|The Tomorrow War|
|Directed by||Chris McKay|
|Written by||Zach Dean|
|Music by||Lorne Balfe|
|Distributed by||Amazon Studios|
The Tomorrow War is a 2021 American military science fiction action film directed by Chris McKay and starring Chris Pratt. The picture is produced by David Ellison, Dana Goldberg, Don Granger, David S. Goyer, Jules Daly, and Adam Kolbrenner, and written by Zach Dean. The supporting cast features Yvonne Strahovski, J. K. Simmons, Betty Gilpin, Sam Richardson, Edwin Hodge, Jasmine Mathews, Ryan Kiera Armstrong, and Keith Powers. It follows a mix of present-day soldiers and civilians sent into the future to fight an alien army.
Originally set for theatrical release by Paramount Pictures, the film's distribution rights were acquired by Amazon due to the COVID-19 pandemic, and digitally released on July 2, 2021 via Prime Video. The Tomorrow War received mixed reviews from critics, with praise for the concept, action sequences, and performances (particularly Pratt and Richardson), but criticism aimed towards its derivative execution. A sequel is in development.
In December 2022, biology teacher and former Green Beret Dan Forester fails to get a job at a prestigious research center. During the broadcast of the World Cup, soldiers from the year 2051 arrive to warn that humanity is on the brink of extinction due to a war with alien invaders referred to as the "Whitespikes." The Whitespikes will arrive in November 2048 and kill the majority of humanity within three years after their arrival. In response, the world's militaries are sent into the future via a wormhole device called the "Jumplink," but fewer than 30% survive their seven-day deployment, prompting an international draft.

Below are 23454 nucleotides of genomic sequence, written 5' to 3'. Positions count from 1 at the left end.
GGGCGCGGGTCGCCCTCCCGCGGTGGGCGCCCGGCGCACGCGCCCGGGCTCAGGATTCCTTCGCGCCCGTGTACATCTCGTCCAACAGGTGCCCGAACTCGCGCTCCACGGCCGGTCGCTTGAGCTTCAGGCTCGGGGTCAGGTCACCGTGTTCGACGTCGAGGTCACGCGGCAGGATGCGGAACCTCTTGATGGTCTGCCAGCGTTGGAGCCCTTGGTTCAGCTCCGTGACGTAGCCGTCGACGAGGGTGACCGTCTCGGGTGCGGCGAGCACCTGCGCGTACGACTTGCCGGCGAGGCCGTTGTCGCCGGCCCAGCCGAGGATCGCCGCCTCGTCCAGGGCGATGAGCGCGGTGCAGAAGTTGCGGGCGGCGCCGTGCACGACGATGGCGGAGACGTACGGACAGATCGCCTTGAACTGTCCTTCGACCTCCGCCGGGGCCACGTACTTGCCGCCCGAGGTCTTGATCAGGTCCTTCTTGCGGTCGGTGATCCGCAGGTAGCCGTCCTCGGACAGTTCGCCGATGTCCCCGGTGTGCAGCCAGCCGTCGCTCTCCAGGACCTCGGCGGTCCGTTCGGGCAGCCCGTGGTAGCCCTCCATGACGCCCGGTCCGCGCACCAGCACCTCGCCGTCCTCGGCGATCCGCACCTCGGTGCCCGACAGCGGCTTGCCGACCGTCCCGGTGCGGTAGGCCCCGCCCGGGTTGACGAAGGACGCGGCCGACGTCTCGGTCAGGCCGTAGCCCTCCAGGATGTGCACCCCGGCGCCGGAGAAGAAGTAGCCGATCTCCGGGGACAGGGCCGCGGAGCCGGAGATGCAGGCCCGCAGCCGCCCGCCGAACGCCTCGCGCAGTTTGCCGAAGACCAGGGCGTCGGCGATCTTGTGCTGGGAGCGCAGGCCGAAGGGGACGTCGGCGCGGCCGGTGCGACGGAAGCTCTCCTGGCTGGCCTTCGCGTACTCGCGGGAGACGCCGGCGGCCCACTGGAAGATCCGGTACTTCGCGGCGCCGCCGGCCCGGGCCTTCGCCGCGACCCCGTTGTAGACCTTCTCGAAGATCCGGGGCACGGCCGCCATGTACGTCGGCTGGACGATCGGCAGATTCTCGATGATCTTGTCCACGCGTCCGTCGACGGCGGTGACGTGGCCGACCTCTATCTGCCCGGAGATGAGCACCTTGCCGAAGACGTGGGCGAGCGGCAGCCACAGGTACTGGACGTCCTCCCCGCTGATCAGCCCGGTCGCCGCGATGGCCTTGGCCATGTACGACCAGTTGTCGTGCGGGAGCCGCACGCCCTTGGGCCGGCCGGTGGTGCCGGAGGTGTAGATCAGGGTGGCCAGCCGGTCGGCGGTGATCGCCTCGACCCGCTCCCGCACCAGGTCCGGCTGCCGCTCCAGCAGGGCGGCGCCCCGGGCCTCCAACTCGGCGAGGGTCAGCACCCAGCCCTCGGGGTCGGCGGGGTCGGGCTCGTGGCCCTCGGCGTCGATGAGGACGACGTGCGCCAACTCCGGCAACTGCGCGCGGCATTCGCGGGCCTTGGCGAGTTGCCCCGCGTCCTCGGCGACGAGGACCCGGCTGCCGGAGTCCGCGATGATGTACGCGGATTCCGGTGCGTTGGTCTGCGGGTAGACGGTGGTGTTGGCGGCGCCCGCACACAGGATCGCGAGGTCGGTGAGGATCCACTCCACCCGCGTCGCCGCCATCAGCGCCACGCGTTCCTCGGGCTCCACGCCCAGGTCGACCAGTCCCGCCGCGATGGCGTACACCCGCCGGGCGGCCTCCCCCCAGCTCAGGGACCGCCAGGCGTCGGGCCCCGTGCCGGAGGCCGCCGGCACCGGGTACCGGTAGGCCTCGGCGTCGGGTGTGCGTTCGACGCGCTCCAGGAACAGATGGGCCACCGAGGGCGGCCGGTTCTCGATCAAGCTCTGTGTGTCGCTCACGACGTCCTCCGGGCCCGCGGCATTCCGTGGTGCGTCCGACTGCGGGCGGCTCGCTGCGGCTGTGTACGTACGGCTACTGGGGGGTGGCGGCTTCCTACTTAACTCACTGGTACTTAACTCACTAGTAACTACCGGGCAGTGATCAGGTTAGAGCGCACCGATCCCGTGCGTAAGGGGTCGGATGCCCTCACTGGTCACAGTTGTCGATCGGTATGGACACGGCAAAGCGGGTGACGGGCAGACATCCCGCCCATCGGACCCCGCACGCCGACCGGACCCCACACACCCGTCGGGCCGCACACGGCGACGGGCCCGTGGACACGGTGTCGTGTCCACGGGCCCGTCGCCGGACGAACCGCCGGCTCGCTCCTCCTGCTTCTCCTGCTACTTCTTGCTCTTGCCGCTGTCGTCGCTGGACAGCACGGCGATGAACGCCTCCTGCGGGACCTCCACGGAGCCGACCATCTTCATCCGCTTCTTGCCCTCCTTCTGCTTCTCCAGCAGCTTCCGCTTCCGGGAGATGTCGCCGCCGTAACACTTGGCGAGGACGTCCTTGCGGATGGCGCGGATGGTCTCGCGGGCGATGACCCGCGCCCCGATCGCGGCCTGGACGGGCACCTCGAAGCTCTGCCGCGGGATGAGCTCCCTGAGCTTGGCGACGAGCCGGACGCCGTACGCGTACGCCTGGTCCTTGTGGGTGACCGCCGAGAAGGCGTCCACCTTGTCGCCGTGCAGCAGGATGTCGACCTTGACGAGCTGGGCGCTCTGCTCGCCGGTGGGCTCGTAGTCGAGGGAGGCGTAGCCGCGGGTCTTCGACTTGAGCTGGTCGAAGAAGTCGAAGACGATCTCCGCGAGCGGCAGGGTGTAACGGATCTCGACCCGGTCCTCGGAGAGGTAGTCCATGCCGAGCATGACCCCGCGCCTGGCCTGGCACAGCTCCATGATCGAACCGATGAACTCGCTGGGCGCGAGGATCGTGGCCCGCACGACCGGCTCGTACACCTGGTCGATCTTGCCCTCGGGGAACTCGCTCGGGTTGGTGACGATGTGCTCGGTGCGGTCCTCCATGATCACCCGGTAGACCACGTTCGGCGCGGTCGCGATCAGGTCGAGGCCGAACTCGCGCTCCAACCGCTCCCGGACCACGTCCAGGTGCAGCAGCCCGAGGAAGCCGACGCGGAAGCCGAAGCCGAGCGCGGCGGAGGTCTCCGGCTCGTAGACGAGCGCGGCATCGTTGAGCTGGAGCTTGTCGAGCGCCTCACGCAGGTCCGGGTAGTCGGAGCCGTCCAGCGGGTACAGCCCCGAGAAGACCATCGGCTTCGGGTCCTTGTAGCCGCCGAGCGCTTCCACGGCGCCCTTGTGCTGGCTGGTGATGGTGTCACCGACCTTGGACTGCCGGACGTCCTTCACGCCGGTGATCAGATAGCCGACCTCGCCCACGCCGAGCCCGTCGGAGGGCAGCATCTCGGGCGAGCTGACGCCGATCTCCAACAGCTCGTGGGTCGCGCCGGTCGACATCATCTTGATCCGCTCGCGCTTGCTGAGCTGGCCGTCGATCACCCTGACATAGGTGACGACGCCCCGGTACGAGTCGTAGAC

Dan receives a notice that he has been drafted and when he tells his wife, she says they should run and talks Dan into visiting his estranged father, a mechanical engineer, for help in removing the draft band attached to his arm. Dan's father left him and his mother after he returned from Vietnam because he felt it was dangerous to remain with them, but Dan says he doesn't want his help and calls him a coward, then leaves. Dan reports with other draftees to basic training. Dan deduces with fellow draftee Charlie that to prevent a paradox, those drafted have already died before the war starts and those who have come from the future haven't been born yet. The draftees are sent forward in time to a battlefield on Miami Beach but few survive, having accidentally been dropped high above the city. The field commander, Colonel Forester, orders the draftees to rescue nearby lab personnel before the area is sterilized. They discover the lab personnel are already dead but recover their research. Dan radios command about the situation, and he is told that no help will be sent to rescue the stranded troops. Nearly everyone dies, except for Charlie, Dan, and Dorian, a battle-hardened soldier on his third deployment to the future.